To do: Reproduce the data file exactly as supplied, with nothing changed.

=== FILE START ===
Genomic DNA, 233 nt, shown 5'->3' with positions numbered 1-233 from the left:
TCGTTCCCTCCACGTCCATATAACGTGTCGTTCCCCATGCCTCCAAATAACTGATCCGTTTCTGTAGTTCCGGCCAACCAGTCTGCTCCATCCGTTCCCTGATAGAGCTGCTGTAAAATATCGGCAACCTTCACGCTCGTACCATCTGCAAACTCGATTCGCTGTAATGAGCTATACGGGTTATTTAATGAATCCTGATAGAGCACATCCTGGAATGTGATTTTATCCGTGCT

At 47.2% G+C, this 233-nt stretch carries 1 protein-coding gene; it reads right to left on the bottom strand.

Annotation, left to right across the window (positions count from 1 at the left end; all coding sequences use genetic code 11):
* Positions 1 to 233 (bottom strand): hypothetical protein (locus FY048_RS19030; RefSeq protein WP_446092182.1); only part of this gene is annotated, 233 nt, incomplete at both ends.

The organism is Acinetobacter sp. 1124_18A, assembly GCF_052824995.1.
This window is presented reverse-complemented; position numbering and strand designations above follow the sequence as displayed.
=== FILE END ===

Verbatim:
Genomic DNA, 233 nt, shown 5'->3' with positions numbered 1-233 from the left:
TCGTTCCCTCCACGTCCATATAACGTGTCGTTCCCCATGCCTCCAAATAACTGATCCGTTTCTGTAGTTCCGGCCAACCAGTCTGCTCCATCCGTTCCCTGATAGAGCTGCTGTAAAATATCGGCAACCTTCACGCTCGTACCATCTGCAAACTCGATTCGCTGTAATGAGCTATACGGGTTATTTAATGAATCCTGATAGAGCACATCCTGGAATGTGATTTTATCCGTGCT

At 47.2% G+C, this 233-nt stretch carries 1 protein-coding gene; it reads right to left on the bottom strand.

Annotation, left to right across the window (positions count from 1 at the left end; all coding sequences use genetic code 11):
* Positions 1 to 233 (bottom strand): hypothetical protein (locus FY048_RS19030; RefSeq protein WP_446092182.1); only part of this gene is annotated, 233 nt, incomplete at both ends.

The organism is Acinetobacter sp. 1124_18A, assembly GCF_052824995.1.
This window is presented reverse-complemented; position numbering and strand designations above follow the sequence as displayed.